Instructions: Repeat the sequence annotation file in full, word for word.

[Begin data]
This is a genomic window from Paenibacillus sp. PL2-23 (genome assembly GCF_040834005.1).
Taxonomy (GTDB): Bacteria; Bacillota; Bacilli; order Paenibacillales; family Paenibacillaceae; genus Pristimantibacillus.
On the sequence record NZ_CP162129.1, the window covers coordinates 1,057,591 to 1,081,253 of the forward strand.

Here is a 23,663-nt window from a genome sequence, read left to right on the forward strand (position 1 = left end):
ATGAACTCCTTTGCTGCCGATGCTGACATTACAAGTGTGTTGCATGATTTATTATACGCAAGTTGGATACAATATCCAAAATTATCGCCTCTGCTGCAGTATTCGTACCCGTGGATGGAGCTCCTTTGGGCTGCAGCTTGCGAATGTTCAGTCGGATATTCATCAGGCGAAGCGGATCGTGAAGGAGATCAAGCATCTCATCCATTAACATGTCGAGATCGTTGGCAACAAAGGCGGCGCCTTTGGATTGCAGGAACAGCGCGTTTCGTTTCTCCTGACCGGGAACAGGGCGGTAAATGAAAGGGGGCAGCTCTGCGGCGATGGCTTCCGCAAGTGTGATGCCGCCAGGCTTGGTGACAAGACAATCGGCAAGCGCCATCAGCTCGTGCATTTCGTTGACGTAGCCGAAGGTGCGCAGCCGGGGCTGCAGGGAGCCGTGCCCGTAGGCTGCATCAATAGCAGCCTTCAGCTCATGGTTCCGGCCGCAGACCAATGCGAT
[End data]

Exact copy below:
This is a genomic window from Paenibacillus sp. PL2-23 (genome assembly GCF_040834005.1).
Taxonomy (GTDB): Bacteria; Bacillota; Bacilli; order Paenibacillales; family Paenibacillaceae; genus Pristimantibacillus.
On the sequence record NZ_CP162129.1, the window covers coordinates 1,057,591 to 1,081,253 of the forward strand.

Here is a 23,663-nt window from a genome sequence, read left to right on the forward strand (position 1 = left end):
ATGAACTCCTTTGCTGCCGATGCTGACATTACAAGTGTGTTGCATGATTTATTATACGCAAGTTGGATACAATATCCAAAATTATCGCCTCTGCTGCAGTATTCGTACCCGTGGATGGAGCTCCTTTGGGCTGCAGCTTGCGAATGTTCAGTCGGATATTCATCAGGCGAAGCGGATCGTGAAGGAGATCAAGCATCTCATCCATTAACATGTCGAGATCGTTGGCAACAAAGGCGGCGCCTTTGGATTGCAGGAACAGCGCGTTTCGTTTCTCCTGACCGGGAACAGGGCGGTAAATGAAAGGGGGCAGCTCTGCGGCGATGGCTTCCGCAAGTGTGATGCCGCCAGGCTTGGTGACAAGACAATCGGCAAGCGCCATCAGCTCGTGCATTTCGTTGACGTAGCCGAAGGTGCGCAGCCGGGGCTGCAGGGAGCCGTGCCCGTAGGCTGCATCAATAGCAGCCTTCAGCTCATGGTTCCGGCCGCAGACCAATGCGAT